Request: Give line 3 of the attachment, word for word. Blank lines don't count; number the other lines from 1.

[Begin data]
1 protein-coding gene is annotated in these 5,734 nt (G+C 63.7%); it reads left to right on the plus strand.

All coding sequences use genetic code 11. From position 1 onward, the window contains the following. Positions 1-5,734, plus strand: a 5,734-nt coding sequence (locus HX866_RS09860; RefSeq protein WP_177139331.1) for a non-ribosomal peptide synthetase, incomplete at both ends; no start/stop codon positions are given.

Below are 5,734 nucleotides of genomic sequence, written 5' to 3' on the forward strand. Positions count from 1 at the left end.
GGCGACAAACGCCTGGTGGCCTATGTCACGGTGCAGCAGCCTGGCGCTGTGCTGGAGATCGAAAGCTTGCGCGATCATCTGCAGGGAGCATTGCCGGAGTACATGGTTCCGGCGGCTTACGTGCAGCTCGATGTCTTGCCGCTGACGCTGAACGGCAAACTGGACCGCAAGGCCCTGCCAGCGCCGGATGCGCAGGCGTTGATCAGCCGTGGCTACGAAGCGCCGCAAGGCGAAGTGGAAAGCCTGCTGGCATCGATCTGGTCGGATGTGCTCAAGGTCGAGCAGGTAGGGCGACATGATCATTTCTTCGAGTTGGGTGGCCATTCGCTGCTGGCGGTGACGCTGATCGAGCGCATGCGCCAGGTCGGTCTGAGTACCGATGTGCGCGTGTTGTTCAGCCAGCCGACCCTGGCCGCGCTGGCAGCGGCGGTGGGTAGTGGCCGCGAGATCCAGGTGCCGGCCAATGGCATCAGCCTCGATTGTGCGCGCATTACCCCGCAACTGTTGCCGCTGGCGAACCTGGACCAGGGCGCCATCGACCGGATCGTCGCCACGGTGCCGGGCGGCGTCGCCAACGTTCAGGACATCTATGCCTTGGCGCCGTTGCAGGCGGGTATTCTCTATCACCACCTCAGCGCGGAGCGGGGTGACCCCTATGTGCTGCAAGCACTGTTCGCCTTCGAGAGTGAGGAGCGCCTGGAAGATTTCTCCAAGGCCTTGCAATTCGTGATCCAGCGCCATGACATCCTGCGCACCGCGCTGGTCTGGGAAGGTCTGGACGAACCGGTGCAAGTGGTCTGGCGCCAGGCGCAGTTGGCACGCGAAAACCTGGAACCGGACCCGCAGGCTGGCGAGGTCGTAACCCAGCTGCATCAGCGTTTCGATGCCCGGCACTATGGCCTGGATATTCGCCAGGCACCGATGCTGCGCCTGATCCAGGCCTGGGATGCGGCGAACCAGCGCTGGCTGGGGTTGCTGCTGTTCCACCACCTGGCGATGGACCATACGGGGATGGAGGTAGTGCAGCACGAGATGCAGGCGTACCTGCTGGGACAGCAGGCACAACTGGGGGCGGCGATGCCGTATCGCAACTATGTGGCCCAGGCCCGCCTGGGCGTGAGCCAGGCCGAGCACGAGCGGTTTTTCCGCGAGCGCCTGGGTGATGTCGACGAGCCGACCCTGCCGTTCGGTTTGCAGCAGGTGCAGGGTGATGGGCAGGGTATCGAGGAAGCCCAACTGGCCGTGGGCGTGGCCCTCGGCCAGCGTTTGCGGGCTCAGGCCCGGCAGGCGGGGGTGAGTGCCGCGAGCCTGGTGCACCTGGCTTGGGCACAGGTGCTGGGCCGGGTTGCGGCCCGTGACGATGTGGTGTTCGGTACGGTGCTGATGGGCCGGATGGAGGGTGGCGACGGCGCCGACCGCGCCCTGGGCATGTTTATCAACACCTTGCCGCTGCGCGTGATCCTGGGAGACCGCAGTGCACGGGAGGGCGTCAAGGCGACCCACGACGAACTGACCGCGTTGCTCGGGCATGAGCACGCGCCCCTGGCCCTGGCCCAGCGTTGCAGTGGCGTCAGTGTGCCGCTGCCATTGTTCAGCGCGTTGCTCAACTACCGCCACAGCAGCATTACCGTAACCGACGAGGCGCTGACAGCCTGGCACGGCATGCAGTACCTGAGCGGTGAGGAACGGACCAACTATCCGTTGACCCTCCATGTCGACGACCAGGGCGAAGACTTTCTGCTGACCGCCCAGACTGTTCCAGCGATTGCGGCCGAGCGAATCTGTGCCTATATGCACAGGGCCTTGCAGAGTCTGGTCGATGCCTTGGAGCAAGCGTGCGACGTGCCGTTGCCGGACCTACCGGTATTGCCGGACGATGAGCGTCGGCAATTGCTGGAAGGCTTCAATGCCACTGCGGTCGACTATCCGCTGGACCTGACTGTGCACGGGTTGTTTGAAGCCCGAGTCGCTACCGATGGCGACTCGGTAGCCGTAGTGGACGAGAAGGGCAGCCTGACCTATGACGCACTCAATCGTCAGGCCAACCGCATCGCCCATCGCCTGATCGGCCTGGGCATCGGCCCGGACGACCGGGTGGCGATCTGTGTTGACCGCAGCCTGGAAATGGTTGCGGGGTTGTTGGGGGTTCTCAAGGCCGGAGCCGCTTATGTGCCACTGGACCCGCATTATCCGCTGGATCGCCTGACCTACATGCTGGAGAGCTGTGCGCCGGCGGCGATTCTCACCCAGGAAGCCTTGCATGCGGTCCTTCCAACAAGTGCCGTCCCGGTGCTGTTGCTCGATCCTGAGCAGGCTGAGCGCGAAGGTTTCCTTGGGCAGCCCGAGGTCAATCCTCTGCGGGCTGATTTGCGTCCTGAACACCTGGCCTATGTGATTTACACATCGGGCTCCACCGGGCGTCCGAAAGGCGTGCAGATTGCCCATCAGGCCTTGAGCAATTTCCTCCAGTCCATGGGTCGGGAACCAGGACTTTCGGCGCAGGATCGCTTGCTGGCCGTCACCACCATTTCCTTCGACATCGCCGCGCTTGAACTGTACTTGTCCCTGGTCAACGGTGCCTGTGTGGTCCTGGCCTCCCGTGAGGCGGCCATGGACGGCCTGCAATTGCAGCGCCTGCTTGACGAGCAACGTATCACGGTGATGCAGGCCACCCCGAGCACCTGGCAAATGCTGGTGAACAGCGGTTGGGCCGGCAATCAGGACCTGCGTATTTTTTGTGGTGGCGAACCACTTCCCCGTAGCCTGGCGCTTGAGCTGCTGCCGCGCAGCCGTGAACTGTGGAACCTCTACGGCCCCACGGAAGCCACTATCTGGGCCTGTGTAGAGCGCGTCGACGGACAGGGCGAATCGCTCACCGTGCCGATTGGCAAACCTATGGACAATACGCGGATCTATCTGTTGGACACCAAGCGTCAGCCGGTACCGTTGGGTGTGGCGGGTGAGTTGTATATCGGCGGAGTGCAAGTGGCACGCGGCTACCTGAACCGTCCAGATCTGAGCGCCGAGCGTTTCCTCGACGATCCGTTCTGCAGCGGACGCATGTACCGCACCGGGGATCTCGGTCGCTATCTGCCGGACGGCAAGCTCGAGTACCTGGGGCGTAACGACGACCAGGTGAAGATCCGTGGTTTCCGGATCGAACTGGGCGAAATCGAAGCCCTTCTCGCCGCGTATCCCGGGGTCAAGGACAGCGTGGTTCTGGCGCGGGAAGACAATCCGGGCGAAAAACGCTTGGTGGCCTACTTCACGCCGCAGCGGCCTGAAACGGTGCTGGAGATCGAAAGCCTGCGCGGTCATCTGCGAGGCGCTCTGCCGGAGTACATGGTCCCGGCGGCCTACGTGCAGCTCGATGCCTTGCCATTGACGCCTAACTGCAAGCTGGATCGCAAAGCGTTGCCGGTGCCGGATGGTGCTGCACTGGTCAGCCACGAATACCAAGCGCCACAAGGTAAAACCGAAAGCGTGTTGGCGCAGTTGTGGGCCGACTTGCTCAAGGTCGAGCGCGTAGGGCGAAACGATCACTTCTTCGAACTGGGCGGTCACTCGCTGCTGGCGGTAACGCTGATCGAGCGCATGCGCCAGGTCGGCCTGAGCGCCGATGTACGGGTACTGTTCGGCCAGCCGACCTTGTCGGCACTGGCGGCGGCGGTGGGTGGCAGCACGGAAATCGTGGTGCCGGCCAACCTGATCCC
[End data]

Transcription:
Below are 5,734 nucleotides of genomic sequence, written 5' to 3' on the forward strand. Positions count from 1 at the left end.